Monday, 16 June 2014

The war for the ownership of the smartphone in Dogfight

From the week of June 9th, 2014

For humans, competition is a wickedly sharp double-edged sword. It has driven us to rise up out of the muck of subsistence to build a diverse, technological, multifaceted civilization that is forever improving upon itself. And yet, it has also fostered, and empowered, individuals who possessively lay claim to their little contribution to that societal progress, jealously guarding it as though it alone was the key to all else. Wanting credit for one's work is nothing new. After all, in a world where rewards often only flow to those who receive credit, it's hard not to want to promote one's contribution to the whole. But when guarding that contribution grows into wanting to deny it to others unless they pay for the privilege, then we have all, in some sense, lost. This is the difficulty that lies at the hard of Mr. Vogelstein's excellent document of one of Silicon Valley's most recent and consequential wars.

Though modern computing has existed as an industry for the better part of a century, it wasn't until the introduction of the iPhone that computing became a global phenomenon. After decades of clunky desktop towers, underpowered netbooks, battery-sucking laptops and chunky cellphones, the iPhone crammed everything one could reasonably expect from a personal device into a sleek package that apple, its creator, was able to market to brilliant effect. No more expensive infrastructure, no more cluttered desks, no more tangled nest of cables... Just a simple versatile, wireless device that could exist happily in one's pocket.

For this triumph, Apple understandably wanted credit, not only in the social arena but in the technological as well. It filed numerous patents to protect what it considered to be their crowning glory. And yet, there was no individual aspect, or component, of the iPhone that was innovative or new. Rather, Apple's genius was in assembling those various components into an attractive, functional package that put Apple on the road to being the most powerful brand in the world.

Understandably, Apple would disagree with this view. They would argue that, over years of toil, secrecy and countless man-hours, they invented the modern smartphone. And that, for this singular achievement, they should be rewarded. This position has not only set Apple on a path to litigation, against other smartphone makers, it has permanently damaged its relationship with Google, a once-close ally in the creation of a new, post-Microsoft world. Amongst billion-dollar lawsuits and hyperbolic threats of corporate warfare, the world's largest companies busted up over who gets the credit.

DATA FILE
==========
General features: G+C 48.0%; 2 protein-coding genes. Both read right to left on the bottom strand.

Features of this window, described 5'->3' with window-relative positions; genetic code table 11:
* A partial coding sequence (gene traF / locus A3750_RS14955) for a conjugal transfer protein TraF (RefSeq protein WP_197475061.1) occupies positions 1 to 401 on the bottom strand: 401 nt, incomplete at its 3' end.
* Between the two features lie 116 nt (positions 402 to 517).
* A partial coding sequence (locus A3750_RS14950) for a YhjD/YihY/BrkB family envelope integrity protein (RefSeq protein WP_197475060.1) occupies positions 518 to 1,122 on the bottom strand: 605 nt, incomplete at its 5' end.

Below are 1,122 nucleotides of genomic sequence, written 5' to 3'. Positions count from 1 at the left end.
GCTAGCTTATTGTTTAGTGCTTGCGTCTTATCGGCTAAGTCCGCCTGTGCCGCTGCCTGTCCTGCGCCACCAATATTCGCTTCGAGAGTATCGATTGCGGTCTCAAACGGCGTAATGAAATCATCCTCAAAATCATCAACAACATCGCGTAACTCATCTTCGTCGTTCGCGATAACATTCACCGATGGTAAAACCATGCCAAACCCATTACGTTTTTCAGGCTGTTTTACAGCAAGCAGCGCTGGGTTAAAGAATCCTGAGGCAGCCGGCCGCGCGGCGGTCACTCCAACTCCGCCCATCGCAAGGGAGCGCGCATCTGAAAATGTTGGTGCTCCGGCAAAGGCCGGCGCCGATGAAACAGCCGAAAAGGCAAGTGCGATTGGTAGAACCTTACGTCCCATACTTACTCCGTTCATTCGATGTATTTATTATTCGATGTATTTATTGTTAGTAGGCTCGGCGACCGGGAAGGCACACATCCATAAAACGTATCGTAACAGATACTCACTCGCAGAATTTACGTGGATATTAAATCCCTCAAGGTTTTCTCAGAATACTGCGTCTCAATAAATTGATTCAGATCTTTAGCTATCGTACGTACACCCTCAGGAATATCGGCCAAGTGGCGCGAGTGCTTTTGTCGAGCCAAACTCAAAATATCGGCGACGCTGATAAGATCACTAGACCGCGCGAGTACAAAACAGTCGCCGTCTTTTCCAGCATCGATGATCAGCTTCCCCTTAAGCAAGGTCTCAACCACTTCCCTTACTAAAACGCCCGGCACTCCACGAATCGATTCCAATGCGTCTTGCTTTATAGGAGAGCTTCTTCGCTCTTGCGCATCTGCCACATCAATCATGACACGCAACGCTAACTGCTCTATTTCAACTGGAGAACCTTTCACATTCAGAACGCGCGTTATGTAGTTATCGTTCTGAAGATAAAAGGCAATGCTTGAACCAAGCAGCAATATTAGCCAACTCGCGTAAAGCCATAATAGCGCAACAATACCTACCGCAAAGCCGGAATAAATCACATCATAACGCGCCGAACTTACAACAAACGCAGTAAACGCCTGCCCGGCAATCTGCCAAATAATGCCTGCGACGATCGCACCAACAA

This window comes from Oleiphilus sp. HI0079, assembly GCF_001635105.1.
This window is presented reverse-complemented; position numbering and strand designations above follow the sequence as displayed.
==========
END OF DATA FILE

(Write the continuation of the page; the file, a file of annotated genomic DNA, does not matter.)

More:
This and more Fred Vogelstein argues in his engrossing Dogfight From the Sidekick to the iPhone, from the early days of Apple and Google against the world to the bitter falling out that has seen the companies abandon friendship for rivalry, the author blends opinion with fact to create an entertaining micro-history of the smartphone that takes few prisoners. Though he clearly admires the innovative spirit and entrepreneurial cultures of both companies, Mr. Vogelstein also properly upbraids them for the arrogant attitudes that cause both to believe that the world would be immeasurably worse without them in it. And yet, it's the extent to which these jealousies and insecurities have dictated their actions that the true damage can be found.

For most of the world, the smartphone is synonymous with iPhone. This isn't true because Apple is litigious. Nor is it true because Apple holds patents for various components within the iPhone. It's true because the iPhone was new, innovative and powerful. It's true because people loved it to such a degree that it transformed a luxury item into a household toy. This didn't happen because Apple got its proper credit. It happened because Apple created a good product. And yet, when faced with competition from companies like Sam-sung and Google, Apple, rather than trust in their own success, rather than capitalize on their clear advantage over everyone else to stay ahead, talked about betrayal, of copycatting, of "thermonuclear war," as though theirs was the only touch-enabled hand-held device with wireless radios allowed to exist. But of course, if that were true, then the iPhone would have never existed at all.

And this is Dogfight's central revelation. There is nothing in the technological world that is truly new. Everything that we have now, and will have in the near future, is a refinement of an older, less successful idea. Attempting to take credit for that idea is not only disingenuous, it is a betrayal of the very spirit of competition that these companies claim to treasure. Worst of all, though, it exposes the truth that these companies don't genuinely believe that a better product will win the day. They believe that hobbling their rivals' ability to compete is the path to victory. That is not only cynical, it's depressing.

A delightful and sobering look at the pitfalls of competition and at the extent to which the powerful fool themselves into thinking they are indispensable... (4/5 Stars)

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